But it’s exactly what God needs to make wine!
There is no wine without God.
Without our water, there is no wine!
We need what God offers.
We offer what God wants!

The Bible tells us: The first sign.

The first of many signs, of course.
Jesus is our intersection between heaven and earth.
Jesus takes our water and turns it into God’s wine.
Jesus takes fisherman and turns them into disciples.
Jesus takes our best and blesses it with God’s best!

The Bible says, he revealed his glory.
The intent and purpose of God.
To make life good for us.
Fill in the blanks and ease our mind.
Settle our spirits and free our love.
Bring a little more wine to the party.
Keep the party going.

Amen and Amen!

Sunday, January 10, 2010

January 10, 2010- "Sense and Nonsense"

Luke 3:15-23

What can we learn from the gospel?
What can we learn from looking at Jesus?
And does it make any sense?

We’ve all wondered, haven’t we?
Just like the folks who showed up to see John the Baptist … along the southern stretches of the Jordan River … about 15 miles east of Jerusalem, down from the cool mountains into the hot and arid wilderness, just north of the Dead Sea.

The people were full of questions … and hope, too.
Don’t we all have hope of some sort?
Of course we do.
To be alive is have to hope.
No matter how beat up we may be, no matter how tough life has been, hope is wired into our DNA.
We don’t give up easily.
And if we do give up, we give up on only for a time.
Someone comes along and surprises us with an unexpected blessing.
Something nice happens, and the light goes on in the room that was dark … a window is thrown open, curtains flutter, a fresh wind blows into the house of our soul.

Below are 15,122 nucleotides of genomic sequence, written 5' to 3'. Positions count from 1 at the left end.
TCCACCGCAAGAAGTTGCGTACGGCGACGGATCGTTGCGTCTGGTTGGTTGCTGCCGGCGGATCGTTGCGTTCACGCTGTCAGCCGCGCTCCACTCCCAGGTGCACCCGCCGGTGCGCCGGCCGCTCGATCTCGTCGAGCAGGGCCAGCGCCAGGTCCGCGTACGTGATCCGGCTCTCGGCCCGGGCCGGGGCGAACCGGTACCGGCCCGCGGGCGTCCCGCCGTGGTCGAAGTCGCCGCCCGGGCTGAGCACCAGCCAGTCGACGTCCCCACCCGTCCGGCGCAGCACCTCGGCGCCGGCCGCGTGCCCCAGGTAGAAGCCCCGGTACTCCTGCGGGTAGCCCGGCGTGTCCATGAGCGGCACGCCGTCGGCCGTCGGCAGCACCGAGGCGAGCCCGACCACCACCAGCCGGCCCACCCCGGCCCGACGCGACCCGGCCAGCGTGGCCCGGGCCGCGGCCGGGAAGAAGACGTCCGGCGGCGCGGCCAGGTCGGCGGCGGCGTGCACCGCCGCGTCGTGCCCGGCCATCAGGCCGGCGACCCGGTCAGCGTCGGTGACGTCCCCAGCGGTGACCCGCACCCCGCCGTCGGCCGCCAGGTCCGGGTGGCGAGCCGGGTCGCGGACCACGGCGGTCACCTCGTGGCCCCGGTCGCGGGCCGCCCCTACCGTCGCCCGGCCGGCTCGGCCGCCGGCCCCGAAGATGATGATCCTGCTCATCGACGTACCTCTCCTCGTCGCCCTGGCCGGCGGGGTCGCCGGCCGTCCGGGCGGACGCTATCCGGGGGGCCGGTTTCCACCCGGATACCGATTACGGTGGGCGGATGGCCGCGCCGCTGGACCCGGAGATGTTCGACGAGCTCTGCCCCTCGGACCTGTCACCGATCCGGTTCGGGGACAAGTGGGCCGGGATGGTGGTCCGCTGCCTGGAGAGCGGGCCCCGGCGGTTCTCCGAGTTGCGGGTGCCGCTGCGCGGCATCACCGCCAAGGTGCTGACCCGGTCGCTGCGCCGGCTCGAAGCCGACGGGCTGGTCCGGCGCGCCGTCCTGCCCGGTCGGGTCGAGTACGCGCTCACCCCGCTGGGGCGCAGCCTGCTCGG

Hope springs eternal.
Or we might say, the Eternal springs hope!
The Eternal God springs hope on us!
God with us.
The love of God at work in all things for good.
I will never leave you or forsake you.
I am with you always!

But Jesus is no Pollyanna …
Jesus lives in a very real world.
A world of joys, of course.
But a world of sorrows, as well.
Life is no cakewalk for the Son of God.

Because life is no cakewalk.
For any of us.

It’s complicated, as Meryl Streep and Alec Baldwin play it in their recent film.
Yes, life is complicated.

A friend recently told this delightful tale: in between one business call after another, his wife called the office. They talked. And when they finished, he said, "Love you" and hung up.
One of his customers called a second later, they talked, they finished and he said "Love you," and hung up.
Realizing what he said, he offered an expletive, and called HER right back; she was laughing so hard. She said, "I knew exactly what happened!" He said, “thanks” and joked, "Well, I'm just trying to be a full-service supplier."
Life is complicated.

It was complicated for Jesus.
And it’s complicated for us.
And it’s okay to be complicated!
Life is NOT about getting all the wrinkles out of the sheets and all the creases in just the right places for our shirts and blouses.
Life is finding a purpose in the midst of the journey.
A purpose that makes sense.
A purpose that can help us with the big questions.
Why are we here?
What are we to do?
Where are we going?

From Christ, a purpose.
A good purpose, a worthy purpose.
Big enough to encompass everything else.
A purpose that makes sense in a world with more than it’s share of nonsense!

Our purpose?
To love God.
To love others.
And what is love, but to seek the wellbeing of those we love!
When we love God, we bless God.
We bring pleasure to God’s heart.
And we when we love our neighbor, we help them.
Smooth out the road ahead.
Level the rough places.
Make it easier for folks.